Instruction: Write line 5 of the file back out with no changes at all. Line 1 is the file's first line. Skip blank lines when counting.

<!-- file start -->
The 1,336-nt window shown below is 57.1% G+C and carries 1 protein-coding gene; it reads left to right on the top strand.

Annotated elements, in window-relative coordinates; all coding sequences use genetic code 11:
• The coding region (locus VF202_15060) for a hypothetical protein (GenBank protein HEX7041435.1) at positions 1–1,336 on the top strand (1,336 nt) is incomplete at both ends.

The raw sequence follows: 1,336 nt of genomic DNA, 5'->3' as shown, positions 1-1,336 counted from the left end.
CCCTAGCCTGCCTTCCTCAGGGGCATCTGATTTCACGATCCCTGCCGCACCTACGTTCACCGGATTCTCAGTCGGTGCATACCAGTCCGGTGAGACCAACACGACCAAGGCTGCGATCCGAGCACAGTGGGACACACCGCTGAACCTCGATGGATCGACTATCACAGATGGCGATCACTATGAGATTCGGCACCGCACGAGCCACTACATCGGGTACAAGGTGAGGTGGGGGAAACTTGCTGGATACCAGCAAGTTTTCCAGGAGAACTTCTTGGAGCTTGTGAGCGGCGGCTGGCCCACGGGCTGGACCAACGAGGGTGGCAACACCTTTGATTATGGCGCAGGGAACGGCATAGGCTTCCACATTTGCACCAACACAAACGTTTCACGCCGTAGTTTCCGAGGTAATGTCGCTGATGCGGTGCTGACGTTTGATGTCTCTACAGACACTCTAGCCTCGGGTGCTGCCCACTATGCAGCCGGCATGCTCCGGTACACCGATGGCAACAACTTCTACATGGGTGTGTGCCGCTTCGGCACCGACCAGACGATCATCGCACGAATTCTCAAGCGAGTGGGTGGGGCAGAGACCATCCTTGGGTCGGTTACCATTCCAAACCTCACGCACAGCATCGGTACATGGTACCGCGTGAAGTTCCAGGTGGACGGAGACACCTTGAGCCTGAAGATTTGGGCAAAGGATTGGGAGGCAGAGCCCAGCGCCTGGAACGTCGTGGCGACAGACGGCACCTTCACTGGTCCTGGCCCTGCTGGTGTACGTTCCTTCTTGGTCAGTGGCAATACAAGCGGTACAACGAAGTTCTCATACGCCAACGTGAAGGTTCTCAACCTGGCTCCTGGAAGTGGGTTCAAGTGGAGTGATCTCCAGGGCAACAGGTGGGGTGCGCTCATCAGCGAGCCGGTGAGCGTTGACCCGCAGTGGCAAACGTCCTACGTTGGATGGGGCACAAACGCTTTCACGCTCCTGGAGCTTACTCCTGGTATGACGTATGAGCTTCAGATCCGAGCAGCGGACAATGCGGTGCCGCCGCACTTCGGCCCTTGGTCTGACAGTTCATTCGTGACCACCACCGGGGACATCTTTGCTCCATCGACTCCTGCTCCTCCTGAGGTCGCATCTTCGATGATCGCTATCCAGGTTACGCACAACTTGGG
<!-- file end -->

CCCTAGCCTGCCTTCCTCAGGGGCATCTGATTTCACGATCCCTGCCGCACCTACGTTCACCGGATTCTCAGTCGGTGCATACCAGTCCGGTGAGACCAACACGACCAAGGCTGCGATCCGAGCACAGTGGGACACACCGCTGAACCTCGATGGATCGACTATCACAGATGGCGATCACTATGAGATTCGGCACCGCACGAGCCACTACATCGGGTACAAGGTGAGGTGGGGGAAACTTGCTGGATACCAGCAAGTTTTCCAGGAGAACTTCTTGGAGCTTGTGAGCGGCGGCTGGCCCACGGGCTGGACCAACGAGGGTGGCAACACCTTTGATTATGGCGCAGGGAACGGCATAGGCTTCCACATTTGCACCAACACAAACGTTTCACGCCGTAGTTTCCGAGGTAATGTCGCTGATGCGGTGCTGACGTTTGATGTCTCTACAGACACTCTAGCCTCGGGTGCTGCCCACTATGCAGCCGGCATGCTCCGGTACACCGATGGCAACAACTTCTACATGGGTGTGTGCCGCTTCGGCACCGACCAGACGATCATCGCACGAATTCTCAAGCGAGTGGGTGGGGCAGAGACCATCCTTGGGTCGGTTACCATTCCAAACCTCACGCACAGCATCGGTACATGGTACCGCGTGAAGTTCCAGGTGGACGGAGACACCTTGAGCCTGAAGATTTGGGCAAAGGATTGGGAGGCAGAGCCCAGCGCCTGGAACGTCGTGGCGACAGACGGCACCTTCACTGGTCCTGGCCCTGCTGGTGTACGTTCCTTCTTGGTCAGTGGCAATACAAGCGGTACAACGAAGTTCTCATACGCCAACGTGAAGGTTCTCAACCTGGCTCCTGGAAGTGGGTTCAAGTGGAGTGATCTCCAGGGCAACAGGTGGGGTGCGCTCATCAGCGAGCCGGTGAGCGTTGACCCGCAGTGGCAAACGTCCTACGTTGGATGGGGCACAAACGCTTTCACGCTCCTGGAGCTTACTCCTGGTATGACGTATGAGCTTCAGATCCGAGCAGCGGACAATGCGGTGCCGCCGCACTTCGGCCCTTGGTCTGACAGTTCATTCGTGACCACCACCGGGGACATCTTTGCTCCATCGACTCCTGCTCCTCCTGAGGTCGCATCTTCGATGATCGCTATCCAGGTTACGCACAACTTGGG